During the summer, my wife and I took our 3 kids on our 1st family Via Ferrata in the French Alpes (a Via Ferrata is way to climb a cliff with a line to which you are attached all along for your safety, with some rungs into the wall in the difficult pathways, and it can be pretty impressive and physically challenging). Our kids had a lot of fun … and also had to practice dealing with their fear, as did I (as much as I enjoy these activities, I still have some fear when hung into the void and only secured by a small carabiner…).
So, how do you deal with fear? You can look away from it or you can look at it.
Looking away from fear is what most of us do automatically. It is not wrong. When you are climbing a cliff, you are told to not look down. If you start feeling really scared, you’d better look up and focus on where you want to go as opposed to where you don’t want to fall. And that can definitely help you get out of it. However, it is often automatic (like when I was a kid and used to rush back from the dark scary basement after getting some food), therefore disabling your capacity to choose, and it leaves you with an unpleasant experience, which has you avoid it which will in turn reinforces the fear the next time you do it. It’s a vicious cycle. When that happens in areas of your life where you want to progress, you can see how this is getting in your way.
However, there is another way: you can look at Fear. You can look down in the via ferrata, take a deep breathe, and notice what you feel in your body, what sensations are there and just stay with it first, not doing anything but observe. What’s available with this is to see the fear dissolve and have you step into a state where fear is still there but you are not afraid anymore. This sounds counter intuitive but it only means that you still have body sensations but you are not afraid of staying there with them. You can then move forward with a sense of least resistance. Sometimes, you may even switch to enjoying it and feeling a sense of plenitude (that was my case when I practiced taking the time to look down before skydiving or bungee jumping instead of looking away from it). When you practice looking at fear, you learn to discover that you can be OK with this feeling (because in the end it’s no more than a feeling), it gives you a different experience that is less likely to turn you off, it builds your confidence and it encourages you to face more situation like this in life.
What’s challenging in this is that it requires to let go of control. But it’s deceptive. Our automatics are in a sense a way to keep us in control but it usually ends up not really being in control (ask my parents if I looked in control when as a kid, I was running all along the yard chased by wasps 😊). On the other end when, in the moment we decide to look at our fear, we let go of control, we actually get it back with a calmer and better decision-making ability.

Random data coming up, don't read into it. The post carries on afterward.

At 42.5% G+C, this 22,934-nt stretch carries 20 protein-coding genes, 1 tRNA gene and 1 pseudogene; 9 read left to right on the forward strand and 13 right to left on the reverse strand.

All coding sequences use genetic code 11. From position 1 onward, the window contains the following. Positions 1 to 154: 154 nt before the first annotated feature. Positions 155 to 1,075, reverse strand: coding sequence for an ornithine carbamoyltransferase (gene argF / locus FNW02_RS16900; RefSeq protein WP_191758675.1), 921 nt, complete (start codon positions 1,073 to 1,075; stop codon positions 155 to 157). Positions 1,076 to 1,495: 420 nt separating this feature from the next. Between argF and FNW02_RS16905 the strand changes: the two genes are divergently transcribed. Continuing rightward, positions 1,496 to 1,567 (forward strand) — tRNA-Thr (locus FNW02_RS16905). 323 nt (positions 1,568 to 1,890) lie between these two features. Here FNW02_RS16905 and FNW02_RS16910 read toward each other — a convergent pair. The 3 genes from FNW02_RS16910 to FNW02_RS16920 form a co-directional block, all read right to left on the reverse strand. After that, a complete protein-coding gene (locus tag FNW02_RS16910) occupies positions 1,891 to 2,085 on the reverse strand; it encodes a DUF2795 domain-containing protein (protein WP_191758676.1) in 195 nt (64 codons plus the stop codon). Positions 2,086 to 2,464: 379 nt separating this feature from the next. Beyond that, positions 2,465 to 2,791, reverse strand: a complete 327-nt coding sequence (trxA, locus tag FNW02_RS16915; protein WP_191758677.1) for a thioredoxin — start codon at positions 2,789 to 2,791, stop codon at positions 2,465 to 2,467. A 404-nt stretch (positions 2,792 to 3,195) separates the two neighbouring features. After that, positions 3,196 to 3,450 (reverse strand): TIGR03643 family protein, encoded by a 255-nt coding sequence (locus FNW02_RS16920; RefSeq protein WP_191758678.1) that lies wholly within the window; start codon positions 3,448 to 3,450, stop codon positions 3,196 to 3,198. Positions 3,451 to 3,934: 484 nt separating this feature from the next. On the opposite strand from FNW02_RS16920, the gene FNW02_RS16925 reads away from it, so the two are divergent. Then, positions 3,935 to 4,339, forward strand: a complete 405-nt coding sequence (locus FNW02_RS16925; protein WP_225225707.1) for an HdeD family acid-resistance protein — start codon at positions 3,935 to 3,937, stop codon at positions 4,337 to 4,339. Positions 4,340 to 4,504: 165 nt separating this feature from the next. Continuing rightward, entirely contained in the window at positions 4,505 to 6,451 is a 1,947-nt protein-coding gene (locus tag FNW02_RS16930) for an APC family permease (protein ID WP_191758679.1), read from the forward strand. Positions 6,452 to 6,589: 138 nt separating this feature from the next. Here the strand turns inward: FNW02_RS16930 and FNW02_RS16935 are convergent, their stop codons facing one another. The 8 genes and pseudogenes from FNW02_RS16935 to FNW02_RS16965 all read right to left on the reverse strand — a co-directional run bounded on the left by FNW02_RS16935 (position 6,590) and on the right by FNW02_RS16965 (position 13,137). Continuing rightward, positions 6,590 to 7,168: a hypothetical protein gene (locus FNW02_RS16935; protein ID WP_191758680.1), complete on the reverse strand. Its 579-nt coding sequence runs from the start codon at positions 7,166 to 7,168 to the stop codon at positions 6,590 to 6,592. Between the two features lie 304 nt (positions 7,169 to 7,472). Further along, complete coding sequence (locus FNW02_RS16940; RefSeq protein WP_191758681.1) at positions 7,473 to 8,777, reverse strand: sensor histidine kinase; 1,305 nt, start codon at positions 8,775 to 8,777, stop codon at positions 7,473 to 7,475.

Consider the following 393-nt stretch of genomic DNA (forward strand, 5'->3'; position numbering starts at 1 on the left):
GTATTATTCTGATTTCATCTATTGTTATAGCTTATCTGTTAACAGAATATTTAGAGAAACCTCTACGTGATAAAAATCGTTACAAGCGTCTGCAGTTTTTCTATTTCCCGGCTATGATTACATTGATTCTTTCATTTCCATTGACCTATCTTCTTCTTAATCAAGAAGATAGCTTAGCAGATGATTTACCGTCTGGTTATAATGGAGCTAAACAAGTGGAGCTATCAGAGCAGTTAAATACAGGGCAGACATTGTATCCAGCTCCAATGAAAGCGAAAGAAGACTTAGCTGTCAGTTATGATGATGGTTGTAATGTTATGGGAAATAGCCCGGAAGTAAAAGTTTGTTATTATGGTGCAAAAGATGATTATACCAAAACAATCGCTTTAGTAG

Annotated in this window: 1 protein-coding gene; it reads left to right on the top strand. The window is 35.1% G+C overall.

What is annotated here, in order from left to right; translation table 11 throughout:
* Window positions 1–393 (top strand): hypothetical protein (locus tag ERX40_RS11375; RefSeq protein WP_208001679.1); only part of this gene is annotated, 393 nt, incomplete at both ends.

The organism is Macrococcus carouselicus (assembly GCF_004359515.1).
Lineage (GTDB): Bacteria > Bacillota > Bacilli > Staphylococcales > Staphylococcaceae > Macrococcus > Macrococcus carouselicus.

Have you heard of the Fight or Flight reaction created by your amygdala in the primitive brain when facing a danger or when getting scared? That’s great when you are attacked by a tiger or your life is in danger, less when you are just dealing with everyday life. Looking away from Fear will have you flight (run away as quick as you can) or fight (moving forward despite the fear but with a sense of push through and unpleasant effort that doesn’t want you to do this again). When you are looking at Fear, you are offering yourself another option which I would call Flow in order to fit in the “F” theme. You are moving forward on a path of least resistance. Some mention the possibility to Freeze, when you just can’t do anything and stay still. This is actually be a great place to choose whether you want to Fight, Flight, or Flow.
Eventually, how does that apply to leadership and life?
When you are triggered in a conversation at work, when you are scared to speak in front of a board of directors, or in front of a new team when stepping into a new position, when Fear is preventing you from moving forward with your business (getting new, higher paying clients, creating fun projects, etc…), when you are nervous before a competition, see if you can notice the fear. Instead of looking away from it (reacting, shutting down, distracting yourself, finding reasons for which you can’t do what you want, etc…), see if you can embrace the fear. Notice what you feel in your body. You don’t have to fix anything, or push through, just feel what is there and observe. See if you can stay 1% more. Notice what’s available for you.
Looking away from fear is not wrong and can be useful sometimes. And, there is an opportunity to practice looking at fear, as a way to expand our range, notice what’s available, how this can help us be more at choice and move forward toward a more accomplished and fulfilled leadership and life, and in the end grow as a human being.
What’s scary for you at the moment? Can you stay 1% more with the feeling it brings and notice what’s available there?